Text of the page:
For more information on ABP’s Vision and how the concepts might be implemented at port level visit here. 

Published in Ports & Shipping

Numerous new ferry routes avoiding Welsh ports have been established between Ireland and mainland Europe over the past year because of Brexit, Ireland's foreign affairs minister has said.

Simon Coveney said there were 44 direct routes between Ireland and the EU.

"That figure would have been less than a dozen this time last year," he said.

The UK government said the impact of the Covid-19 pandemic meant it was too early to judge the new trading relationship with the EU.

The use of a so-called land-bridge from Holyhead to Dover had been a vital part of supply chains in and out of Ireland, Mr Coveney told BBC Radio Wales' Sunday Supplement programme .

Land-bridge movements refer to lorries from Ireland crossing Wales and England en route to other EU countries.

BBC News has more including direct sea routes linking Ireland and France. 

Published in Ferry

In Welsh ferry-ports where there is a lack of investment is likely to result in largescale hold-ups for vehicles crossing from Britain.

Hundreds of trucks crossing from Britain to Ireland every day could face major traffic hold-ups from January 1st due to a failure to prepare Welsh ports for Brexit, a series of experts have claimed.

Politicians, acedemics and hauliers have said that while the Irish Government has invested €30 million into preparing Dublin Port for customs and food safety checks, there has been little sign of investment in Holyhead, Fishguard and Pembroke.

For more on this story the Business Port reports, on the Welsh ferry ports of Holyhead on Anglesea that conects to the Irish capital while the other two ports in Pembrokeshire both link to Rosslare Europort.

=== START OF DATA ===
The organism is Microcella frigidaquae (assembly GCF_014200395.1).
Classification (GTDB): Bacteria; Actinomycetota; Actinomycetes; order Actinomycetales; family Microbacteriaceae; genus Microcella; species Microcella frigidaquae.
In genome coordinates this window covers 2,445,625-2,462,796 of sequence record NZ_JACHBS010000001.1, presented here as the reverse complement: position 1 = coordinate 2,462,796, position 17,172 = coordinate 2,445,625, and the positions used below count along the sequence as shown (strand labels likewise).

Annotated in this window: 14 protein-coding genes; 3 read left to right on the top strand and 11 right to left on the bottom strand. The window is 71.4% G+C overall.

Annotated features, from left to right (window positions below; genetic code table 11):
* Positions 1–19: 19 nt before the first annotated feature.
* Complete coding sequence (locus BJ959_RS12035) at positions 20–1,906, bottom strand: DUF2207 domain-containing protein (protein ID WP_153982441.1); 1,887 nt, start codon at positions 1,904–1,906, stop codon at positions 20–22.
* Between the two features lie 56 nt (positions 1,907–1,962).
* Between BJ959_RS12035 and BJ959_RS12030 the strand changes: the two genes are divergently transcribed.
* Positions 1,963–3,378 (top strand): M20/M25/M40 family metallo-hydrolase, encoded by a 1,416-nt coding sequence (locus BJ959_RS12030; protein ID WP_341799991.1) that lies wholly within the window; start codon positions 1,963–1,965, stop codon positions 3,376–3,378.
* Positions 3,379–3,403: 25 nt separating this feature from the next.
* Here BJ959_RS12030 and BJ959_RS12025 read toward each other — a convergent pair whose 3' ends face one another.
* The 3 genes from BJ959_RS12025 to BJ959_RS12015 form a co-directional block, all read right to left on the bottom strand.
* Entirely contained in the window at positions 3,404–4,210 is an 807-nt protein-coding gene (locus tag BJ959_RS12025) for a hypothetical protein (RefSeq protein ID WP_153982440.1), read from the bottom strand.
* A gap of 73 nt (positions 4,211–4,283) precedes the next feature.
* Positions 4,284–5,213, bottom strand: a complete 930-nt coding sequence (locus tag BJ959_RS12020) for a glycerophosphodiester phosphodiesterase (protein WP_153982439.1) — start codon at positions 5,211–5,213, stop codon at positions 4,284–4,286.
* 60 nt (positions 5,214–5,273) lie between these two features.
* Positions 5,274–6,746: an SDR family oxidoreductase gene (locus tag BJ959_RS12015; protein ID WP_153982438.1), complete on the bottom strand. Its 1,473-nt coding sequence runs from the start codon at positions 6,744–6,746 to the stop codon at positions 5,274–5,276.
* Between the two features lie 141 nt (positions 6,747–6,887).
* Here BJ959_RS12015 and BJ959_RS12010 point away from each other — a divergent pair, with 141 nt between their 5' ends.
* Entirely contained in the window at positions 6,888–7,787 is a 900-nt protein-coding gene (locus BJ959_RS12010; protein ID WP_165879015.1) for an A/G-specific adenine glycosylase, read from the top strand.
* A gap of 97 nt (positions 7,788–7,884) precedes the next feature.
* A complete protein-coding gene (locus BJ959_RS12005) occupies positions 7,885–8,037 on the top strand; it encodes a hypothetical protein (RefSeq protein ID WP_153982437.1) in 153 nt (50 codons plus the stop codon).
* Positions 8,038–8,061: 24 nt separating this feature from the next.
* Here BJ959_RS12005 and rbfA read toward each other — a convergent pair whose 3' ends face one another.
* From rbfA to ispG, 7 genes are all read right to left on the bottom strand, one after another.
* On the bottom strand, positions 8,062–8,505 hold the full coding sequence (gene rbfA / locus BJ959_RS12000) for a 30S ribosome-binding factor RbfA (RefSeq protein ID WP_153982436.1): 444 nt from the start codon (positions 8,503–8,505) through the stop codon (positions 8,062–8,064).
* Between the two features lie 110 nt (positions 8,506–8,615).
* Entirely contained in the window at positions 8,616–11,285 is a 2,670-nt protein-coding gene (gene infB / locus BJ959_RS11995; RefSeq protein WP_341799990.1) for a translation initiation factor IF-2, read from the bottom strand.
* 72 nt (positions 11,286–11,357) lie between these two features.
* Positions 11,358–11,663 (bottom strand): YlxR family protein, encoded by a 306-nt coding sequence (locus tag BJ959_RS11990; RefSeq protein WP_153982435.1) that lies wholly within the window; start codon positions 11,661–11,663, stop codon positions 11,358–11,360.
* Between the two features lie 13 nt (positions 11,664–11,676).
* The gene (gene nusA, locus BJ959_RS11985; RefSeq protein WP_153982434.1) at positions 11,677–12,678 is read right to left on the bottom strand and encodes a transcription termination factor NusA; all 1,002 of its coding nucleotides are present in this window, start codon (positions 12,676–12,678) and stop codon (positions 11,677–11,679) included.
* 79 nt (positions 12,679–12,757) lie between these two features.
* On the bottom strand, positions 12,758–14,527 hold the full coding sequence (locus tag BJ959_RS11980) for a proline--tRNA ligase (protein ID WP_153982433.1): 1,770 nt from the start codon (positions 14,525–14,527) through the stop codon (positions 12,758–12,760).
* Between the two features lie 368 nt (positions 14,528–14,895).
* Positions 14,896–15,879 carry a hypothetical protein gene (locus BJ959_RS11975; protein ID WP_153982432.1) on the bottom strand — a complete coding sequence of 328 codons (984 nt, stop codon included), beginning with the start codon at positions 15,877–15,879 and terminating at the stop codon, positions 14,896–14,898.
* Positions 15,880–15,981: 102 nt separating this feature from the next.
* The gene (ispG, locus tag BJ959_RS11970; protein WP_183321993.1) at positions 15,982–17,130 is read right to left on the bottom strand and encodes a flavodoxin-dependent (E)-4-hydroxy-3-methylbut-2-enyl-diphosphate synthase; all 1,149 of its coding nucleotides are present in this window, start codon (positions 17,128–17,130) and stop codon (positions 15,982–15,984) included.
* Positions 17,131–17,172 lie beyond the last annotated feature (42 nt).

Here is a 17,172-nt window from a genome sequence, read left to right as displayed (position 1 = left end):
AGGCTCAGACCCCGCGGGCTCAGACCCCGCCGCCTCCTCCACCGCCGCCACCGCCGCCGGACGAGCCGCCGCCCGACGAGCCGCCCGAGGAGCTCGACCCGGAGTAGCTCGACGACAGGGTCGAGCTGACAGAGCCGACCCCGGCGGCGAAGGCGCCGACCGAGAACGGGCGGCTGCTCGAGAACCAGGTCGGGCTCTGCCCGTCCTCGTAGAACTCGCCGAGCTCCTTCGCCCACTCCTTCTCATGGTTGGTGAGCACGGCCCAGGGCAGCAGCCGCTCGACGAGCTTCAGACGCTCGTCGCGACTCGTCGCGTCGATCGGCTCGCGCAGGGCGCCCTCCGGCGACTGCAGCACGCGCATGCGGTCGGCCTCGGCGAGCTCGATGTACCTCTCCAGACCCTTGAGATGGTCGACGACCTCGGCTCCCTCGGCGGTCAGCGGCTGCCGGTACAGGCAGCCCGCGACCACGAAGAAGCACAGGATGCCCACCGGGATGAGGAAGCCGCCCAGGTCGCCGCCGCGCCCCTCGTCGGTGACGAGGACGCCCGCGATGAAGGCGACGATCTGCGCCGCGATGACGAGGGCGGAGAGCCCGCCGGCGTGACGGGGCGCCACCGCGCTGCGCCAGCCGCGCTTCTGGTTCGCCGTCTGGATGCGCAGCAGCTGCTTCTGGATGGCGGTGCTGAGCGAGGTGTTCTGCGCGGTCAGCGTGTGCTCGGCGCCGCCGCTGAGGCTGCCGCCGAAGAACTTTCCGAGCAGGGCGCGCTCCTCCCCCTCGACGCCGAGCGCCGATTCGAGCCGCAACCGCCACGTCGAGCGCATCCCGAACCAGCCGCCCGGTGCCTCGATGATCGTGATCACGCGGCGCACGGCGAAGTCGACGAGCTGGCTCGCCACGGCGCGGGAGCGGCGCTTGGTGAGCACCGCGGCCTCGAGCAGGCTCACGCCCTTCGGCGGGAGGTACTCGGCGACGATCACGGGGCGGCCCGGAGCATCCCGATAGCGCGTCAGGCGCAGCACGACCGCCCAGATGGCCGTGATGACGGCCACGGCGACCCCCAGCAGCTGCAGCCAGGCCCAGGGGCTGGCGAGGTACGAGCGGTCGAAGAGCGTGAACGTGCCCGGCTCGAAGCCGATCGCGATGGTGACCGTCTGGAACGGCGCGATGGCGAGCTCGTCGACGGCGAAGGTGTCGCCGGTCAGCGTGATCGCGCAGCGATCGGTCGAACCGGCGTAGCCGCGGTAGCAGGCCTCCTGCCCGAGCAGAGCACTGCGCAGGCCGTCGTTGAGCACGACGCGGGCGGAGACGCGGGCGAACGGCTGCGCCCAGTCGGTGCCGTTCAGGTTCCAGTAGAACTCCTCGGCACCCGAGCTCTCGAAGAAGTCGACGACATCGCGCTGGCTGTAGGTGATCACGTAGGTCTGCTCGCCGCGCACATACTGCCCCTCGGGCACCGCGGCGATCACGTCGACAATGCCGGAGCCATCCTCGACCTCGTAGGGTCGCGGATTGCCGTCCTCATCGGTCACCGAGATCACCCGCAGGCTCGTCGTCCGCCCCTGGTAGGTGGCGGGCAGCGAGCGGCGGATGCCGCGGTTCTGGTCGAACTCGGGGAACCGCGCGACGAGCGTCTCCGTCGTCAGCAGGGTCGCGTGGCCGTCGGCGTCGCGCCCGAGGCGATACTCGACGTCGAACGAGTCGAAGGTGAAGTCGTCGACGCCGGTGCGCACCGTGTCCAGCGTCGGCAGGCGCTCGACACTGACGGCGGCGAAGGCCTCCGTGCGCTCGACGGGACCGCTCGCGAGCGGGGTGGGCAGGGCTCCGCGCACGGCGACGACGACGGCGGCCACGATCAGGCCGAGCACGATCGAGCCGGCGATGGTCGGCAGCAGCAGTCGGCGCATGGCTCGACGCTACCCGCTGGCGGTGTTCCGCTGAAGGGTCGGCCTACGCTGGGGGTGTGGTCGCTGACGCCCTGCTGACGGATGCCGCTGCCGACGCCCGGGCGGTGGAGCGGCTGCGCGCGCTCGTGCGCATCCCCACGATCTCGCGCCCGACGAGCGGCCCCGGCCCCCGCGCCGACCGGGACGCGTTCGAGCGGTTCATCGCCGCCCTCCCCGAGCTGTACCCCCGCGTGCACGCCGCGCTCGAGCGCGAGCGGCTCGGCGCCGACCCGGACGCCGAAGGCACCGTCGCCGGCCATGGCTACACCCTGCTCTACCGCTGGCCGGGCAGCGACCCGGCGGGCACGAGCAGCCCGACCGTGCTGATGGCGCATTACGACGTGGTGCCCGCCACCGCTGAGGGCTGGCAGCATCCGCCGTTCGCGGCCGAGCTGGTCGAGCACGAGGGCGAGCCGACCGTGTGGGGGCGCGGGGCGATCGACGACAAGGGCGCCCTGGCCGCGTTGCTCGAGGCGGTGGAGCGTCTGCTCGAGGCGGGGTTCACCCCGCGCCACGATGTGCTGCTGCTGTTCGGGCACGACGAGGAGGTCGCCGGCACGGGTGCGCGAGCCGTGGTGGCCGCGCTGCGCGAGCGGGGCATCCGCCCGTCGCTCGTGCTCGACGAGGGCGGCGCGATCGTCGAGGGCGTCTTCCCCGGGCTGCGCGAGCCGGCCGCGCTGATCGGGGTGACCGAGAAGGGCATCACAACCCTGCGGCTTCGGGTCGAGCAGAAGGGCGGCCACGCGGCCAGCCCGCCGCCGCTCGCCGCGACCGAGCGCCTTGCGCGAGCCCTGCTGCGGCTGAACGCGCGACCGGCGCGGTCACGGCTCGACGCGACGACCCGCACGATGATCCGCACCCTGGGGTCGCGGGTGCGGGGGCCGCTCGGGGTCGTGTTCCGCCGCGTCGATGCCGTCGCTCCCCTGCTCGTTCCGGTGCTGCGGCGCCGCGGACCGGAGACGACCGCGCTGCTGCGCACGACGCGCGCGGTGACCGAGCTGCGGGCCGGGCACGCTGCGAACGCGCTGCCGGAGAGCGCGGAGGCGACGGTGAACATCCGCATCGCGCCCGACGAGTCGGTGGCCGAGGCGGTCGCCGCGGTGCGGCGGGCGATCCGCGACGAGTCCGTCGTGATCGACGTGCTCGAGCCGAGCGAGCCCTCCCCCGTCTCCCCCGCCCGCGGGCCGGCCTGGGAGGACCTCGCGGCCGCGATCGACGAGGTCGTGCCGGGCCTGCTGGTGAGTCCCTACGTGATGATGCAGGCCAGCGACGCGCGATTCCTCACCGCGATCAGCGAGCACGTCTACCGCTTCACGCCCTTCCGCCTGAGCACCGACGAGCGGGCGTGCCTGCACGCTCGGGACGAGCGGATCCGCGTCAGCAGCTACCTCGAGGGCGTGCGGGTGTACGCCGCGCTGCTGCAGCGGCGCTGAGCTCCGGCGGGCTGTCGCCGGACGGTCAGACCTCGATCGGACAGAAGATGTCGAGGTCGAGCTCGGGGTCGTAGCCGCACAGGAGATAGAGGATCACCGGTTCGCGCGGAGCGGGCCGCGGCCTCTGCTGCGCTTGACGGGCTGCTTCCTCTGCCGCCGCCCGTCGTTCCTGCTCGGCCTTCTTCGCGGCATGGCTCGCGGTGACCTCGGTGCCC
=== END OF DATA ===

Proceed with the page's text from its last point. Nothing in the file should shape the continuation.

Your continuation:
Published in Ferry

An Irish and Welsh project is seeking to unlock the cultural potential of the Irish ports of Dublin and Rosslare, and the Welsh ports of Holyhead, Fishguard and Pembroke Dock.

The research according to the NewRossStandard, will explore the cultures, traditions and histories of these ports, so that their cultural heritages can become a driver of economic growth.

The four-year project titled 'Ports, Pasts and Present: Cultural Crossings between Ireland and Wales' is a joint initiative with University College Cork (UCC) and Wexford County Council in Ireland, and in Wales with Aberystwyth University and the Centre for Advanced Welsh and Celtic Studies at the University of Wales,Trinity Saint David.

The project is part funded by the European Regional Development Fund through the Ireland Wales Cooperation programme and is led by UCC.

The Welsh Minister for International Relations, Eluned Morgan said he was pleased to announce the exciting new project which aimes to help turn five Welsh and Irish ports into vibtant tourist destinations in their own right.

For comments from the Welsh Minister and more click here. 

Published in Ferry

#Ferry- Ferries from Ireland, BBC News reports, could bypass Welsh ports and the UK entirely if it leaves the EU without a deal, a body representing Ireland's trucking industry has said.

Verona Murphy, the President of Irish Road Haulage Association, told the Welsh Affairs Select Committee that they are looking at "alternative shipping routes".

She said it would be a "travesty" for Welsh ports.

The UK's Road Haulage Association said Welsh ports are "not prepared at all". They added that a no-deal would cause "massive and catastrophic disruptions".

Ms Murphy said: "I think that the new ship Irish Ferries are preparing, which was to ship from Dublin to Holyhead, will most likely end up in a post-Brexit no-deal scenario on the direct ferry route or the direct route which would be Rosslare to Cherbourg (France).

"And that for me, in my opinion, would be a travesty for Welsh ports."

For further reading on the attendence at the committee of the President of the IRHA, click here. 

Published in Ferry